Sorry for the algebra but we will let X = number of wins, Y = Number of losses and so Y = 60-X. Now the equation, we need to balance the number of wins at +$100 with the number of losses at $-110 plus the cost of the service (in our example $300). So:

  • X($100) = Y($110) + $300
  • X($100) = (60 – X)($110) + $300
  • X($100) = $6600 – X($110) + $300
  • X($100) + X($110) = $6600 + $300
  • X($210) = $6900
  • X = $6900/$210
  • X = 32.86

32.86 wins means the service must hit 54.77% (32.86/60) to cover their cost. Better than that and you make money. Lower than that and you lose. Running the same example with a $550 average bet means the service must only hit 52.86%. At $22 per wager, it must hit 64.29%. Obviously, every situation is different but generally you should count on the handicapper winning 54-57% of their plays. If you are not betting enough (or getting enough picks for the cost) than you need to look for another service, or hold off for now.

How can I tell if a handicapper is legitimate? Ask questions and get answers before you give out your phone number or credit card info. Ask if a service is monitored. If a handicapper does not let a neutral third party verify their plays then their win% may not be what they claim. Ask how they make their picks. Some guys use complex analysis of the all the fundamentals. They watch game film and break down position-by-position looking for an edge. Others look for situations, following years of patterns and trends. Others use information gathered from personal contacts that watch the teams up close. Many use a combination of the three. Whatever their formula is, they should be able to explain it and it should be something you feel is important. If the service only wants your phone number and credit card information before they will discuss this kind of stuff, hang up the phone.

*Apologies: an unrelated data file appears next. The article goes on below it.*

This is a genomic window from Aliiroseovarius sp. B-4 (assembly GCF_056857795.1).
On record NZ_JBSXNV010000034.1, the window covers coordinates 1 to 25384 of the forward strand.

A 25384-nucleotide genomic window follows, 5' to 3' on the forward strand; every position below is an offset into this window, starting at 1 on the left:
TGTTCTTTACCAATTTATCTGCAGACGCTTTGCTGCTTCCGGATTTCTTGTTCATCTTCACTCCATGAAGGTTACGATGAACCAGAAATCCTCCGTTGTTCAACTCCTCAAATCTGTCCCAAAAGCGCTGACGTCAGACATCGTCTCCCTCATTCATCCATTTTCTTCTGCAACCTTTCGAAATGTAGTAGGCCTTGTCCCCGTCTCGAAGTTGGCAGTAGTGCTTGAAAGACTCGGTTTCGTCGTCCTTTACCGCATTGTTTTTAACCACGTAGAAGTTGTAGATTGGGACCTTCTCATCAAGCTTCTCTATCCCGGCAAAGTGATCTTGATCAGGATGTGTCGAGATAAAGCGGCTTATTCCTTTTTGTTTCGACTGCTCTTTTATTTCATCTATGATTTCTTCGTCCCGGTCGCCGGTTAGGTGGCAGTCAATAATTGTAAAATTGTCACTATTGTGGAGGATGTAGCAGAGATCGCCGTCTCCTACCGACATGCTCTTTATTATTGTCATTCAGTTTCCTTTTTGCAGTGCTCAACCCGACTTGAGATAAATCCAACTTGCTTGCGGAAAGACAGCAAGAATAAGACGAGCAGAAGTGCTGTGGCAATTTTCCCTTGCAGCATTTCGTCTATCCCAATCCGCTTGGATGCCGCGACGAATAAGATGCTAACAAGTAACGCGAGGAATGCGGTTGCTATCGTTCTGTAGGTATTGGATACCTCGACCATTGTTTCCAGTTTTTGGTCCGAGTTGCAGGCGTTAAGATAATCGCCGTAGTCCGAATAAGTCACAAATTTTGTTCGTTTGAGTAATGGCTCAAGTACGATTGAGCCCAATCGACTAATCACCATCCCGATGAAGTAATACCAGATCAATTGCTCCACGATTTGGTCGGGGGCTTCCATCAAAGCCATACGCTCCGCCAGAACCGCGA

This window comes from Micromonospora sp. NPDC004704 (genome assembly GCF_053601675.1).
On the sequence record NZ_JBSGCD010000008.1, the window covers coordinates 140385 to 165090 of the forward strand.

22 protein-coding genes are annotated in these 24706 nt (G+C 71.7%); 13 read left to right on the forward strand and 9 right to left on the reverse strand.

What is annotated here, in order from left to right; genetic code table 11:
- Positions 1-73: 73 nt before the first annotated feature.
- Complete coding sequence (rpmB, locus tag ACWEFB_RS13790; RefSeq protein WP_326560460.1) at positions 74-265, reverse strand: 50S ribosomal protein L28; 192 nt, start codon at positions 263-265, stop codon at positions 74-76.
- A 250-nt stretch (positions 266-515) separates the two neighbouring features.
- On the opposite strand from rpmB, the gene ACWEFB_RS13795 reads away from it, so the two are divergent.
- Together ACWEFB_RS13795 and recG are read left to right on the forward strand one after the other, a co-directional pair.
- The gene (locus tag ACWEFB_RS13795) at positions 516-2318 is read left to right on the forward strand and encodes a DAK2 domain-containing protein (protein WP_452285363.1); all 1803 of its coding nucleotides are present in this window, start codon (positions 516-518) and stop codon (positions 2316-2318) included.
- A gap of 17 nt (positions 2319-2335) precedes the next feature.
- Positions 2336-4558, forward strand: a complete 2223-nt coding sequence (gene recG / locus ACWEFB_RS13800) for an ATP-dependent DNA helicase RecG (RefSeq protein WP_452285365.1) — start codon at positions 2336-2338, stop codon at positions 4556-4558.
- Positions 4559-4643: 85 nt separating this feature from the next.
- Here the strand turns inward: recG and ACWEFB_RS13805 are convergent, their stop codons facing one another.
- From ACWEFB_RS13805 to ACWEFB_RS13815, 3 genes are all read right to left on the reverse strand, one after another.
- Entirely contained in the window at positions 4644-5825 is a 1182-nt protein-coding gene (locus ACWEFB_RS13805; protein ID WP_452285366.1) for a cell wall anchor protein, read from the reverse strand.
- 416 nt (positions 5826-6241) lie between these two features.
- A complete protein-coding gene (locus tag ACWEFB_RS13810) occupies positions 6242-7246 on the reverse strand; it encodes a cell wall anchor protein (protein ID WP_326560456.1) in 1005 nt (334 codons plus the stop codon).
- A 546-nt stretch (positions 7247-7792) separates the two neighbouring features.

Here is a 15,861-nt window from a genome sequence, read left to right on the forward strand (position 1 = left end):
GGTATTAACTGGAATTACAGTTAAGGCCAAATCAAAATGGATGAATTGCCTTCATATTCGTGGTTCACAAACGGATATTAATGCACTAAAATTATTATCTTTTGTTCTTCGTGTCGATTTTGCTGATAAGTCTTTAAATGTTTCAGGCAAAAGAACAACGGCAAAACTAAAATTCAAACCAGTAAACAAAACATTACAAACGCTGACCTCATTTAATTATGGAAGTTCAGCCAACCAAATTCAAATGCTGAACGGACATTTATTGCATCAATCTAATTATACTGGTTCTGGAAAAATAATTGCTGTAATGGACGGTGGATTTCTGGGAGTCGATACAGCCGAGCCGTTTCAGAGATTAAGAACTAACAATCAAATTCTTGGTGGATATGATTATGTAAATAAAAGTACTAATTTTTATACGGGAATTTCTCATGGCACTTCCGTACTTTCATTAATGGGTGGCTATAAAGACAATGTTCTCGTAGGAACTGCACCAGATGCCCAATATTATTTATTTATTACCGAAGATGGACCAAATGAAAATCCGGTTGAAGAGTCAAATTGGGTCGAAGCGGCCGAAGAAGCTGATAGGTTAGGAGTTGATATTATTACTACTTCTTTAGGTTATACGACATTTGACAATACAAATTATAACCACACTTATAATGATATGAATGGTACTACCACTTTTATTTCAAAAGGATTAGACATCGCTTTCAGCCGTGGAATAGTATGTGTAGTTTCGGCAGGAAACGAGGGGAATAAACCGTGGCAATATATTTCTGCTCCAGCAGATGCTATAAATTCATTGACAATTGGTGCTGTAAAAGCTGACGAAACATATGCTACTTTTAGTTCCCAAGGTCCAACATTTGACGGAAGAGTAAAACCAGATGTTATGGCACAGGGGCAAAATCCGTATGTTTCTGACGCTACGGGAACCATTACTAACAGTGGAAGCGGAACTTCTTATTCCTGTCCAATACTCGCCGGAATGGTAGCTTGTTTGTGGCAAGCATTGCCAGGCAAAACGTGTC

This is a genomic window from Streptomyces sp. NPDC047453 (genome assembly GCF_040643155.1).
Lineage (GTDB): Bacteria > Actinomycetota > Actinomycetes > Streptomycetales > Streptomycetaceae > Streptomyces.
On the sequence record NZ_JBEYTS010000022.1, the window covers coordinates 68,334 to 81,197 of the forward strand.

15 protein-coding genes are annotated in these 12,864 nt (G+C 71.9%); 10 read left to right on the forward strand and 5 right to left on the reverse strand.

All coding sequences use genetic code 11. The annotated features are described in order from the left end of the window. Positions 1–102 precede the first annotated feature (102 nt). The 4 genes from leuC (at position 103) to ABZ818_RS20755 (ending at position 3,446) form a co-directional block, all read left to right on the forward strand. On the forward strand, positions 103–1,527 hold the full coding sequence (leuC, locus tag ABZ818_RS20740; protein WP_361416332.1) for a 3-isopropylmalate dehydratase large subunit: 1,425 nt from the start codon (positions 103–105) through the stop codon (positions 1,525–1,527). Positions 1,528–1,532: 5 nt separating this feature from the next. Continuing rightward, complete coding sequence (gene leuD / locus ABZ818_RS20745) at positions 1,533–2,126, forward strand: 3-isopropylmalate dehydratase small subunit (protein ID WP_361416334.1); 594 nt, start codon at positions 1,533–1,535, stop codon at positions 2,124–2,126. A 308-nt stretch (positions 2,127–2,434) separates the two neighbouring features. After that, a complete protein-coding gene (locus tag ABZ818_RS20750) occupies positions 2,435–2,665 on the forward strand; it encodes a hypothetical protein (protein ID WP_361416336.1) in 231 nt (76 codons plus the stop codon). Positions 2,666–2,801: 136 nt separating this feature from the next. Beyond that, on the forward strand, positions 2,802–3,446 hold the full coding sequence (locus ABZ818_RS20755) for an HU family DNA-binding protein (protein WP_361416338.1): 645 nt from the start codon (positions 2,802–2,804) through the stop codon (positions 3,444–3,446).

I am running out of room today, so I should wrap things up. My only other advice on the topic would be to stick with a service for a longer period of time. Every handicapper goes through peaks and valleys; to them it is only the long run that counts. Buying picks for just a week or a month may not give you a large enough sample to truly judge their abilities. Buying longer-term packages also means you get a much lower cost/play.

If you have problems finding a good list of handicapping services you can try the Links section on our homepage or use respected sites with multiple handicappers such as Covers.com, VegasExperts.com, VegasInsider.com or Picks.WS. I would like to thank Brian Gabrielle (www.bgsnetwork.com), Doc’s Sports (www.docsports.com), Big Al McMordie (www.bigal.com) and Bryan Leonard (www.footballwinners.com) for their help on this column.

As always, I want to leave you with Kent’s Line Move of the Week. Kent is Bodog’s top bookmaker and each week he discusses a key line move with us. This week’s comments are on the total of the Monday Night Football game between the Bears and Dolphins. Last night’s game goes to show how important 37 is as a total in the NFL. Four Touchdowns and 3 Field Goals adds up to 37 and is a magic number that we hate to move off of, if possible. When the Bears lined up to go for two late in the Fourth quarter with the score 27-9, only people who had bet the total were still watching. Make the convert and the Over is the winner, miss and Under wins – that is drama. Al Michaels even alluded to it with his Alka Seltzer comment. The sooner the NFL realizes betting creates viewers the better in my humble opinion. Anyway, just remember that 37 is a key total in the NFL and getting a half point above or below is very important. Just ask the guys who had the Over last night.

I will be back next week with a look at the NFL weekend in detail from our side of the counter. Good luck.

The enjoyment of your wagering experience with us is my number one priority. Should you have any questions, concerns, or comments, I will personally ensure you are satisfied with your Bodog experience.

Good luck with your wagers!

I always welcome comments, questions and suggestions via email at rob@Bodog.com
Rob Gillespie is President of Bodog Sportsbook & Casino